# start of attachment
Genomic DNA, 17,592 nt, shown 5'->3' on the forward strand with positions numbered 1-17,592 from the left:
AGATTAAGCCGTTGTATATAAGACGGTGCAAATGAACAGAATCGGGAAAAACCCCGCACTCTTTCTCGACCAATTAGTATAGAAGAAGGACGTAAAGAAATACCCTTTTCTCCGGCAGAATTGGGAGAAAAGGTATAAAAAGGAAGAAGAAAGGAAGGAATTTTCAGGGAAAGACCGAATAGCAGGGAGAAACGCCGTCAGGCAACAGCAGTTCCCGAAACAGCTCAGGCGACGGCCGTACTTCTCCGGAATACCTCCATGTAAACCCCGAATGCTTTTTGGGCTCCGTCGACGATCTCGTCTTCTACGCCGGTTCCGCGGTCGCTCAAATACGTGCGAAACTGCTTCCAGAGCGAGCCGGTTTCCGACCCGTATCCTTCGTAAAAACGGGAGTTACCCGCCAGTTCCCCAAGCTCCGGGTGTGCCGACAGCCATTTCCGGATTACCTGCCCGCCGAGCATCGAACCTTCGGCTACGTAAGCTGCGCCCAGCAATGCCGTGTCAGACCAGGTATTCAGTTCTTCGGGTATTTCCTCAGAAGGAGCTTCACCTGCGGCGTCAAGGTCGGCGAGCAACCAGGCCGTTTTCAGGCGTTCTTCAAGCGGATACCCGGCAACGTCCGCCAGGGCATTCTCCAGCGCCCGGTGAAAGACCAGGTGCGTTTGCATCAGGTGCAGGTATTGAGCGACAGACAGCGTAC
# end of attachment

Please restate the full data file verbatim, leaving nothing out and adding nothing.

Genomic DNA, 17,592 nt, shown 5'->3' on the forward strand with positions numbered 1-17,592 from the left:
AGATTAAGCCGTTGTATATAAGACGGTGCAAATGAACAGAATCGGGAAAAACCCCGCACTCTTTCTCGACCAATTAGTATAGAAGAAGGACGTAAAGAAATACCCTTTTCTCCGGCAGAATTGGGAGAAAAGGTATAAAAAGGAAGAAGAAAGGAAGGAATTTTCAGGGAAAGACCGAATAGCAGGGAGAAACGCCGTCAGGCAACAGCAGTTCCCGAAACAGCTCAGGCGACGGCCGTACTTCTCCGGAATACCTCCATGTAAACCCCGAATGCTTTTTGGGCTCCGTCGACGATCTCGTCTTCTACGCCGGTTCCGCGGTCGCTCAAATACGTGCGAAACTGCTTCCAGAGCGAGCCGGTTTCCGACCCGTATCCTTCGTAAAAACGGGAGTTACCCGCCAGTTCCCCAAGCTCCGGGTGTGCCGACAGCCATTTCCGGATTACCTGCCCGCCGAGCATCGAACCTTCGGCTACGTAAGCTGCGCCCAGCAATGCCGTGTCAGACCAGGTATTCAGTTCTTCGGGTATTTCCTCAGAAGGAGCTTCACCTGCGGCGTCAAGGTCGGCGAGCAACCAGGCCGTTTTCAGGCGTTCTTCAAGCGGATACCCGGCAACGTCCGCCAGGGCATTCTCCAGCGCCCGGTGAAAGACCAGGTGCGTTTGCATCAGGTGCAGGTATTGAGCGACAGACAGCGTAC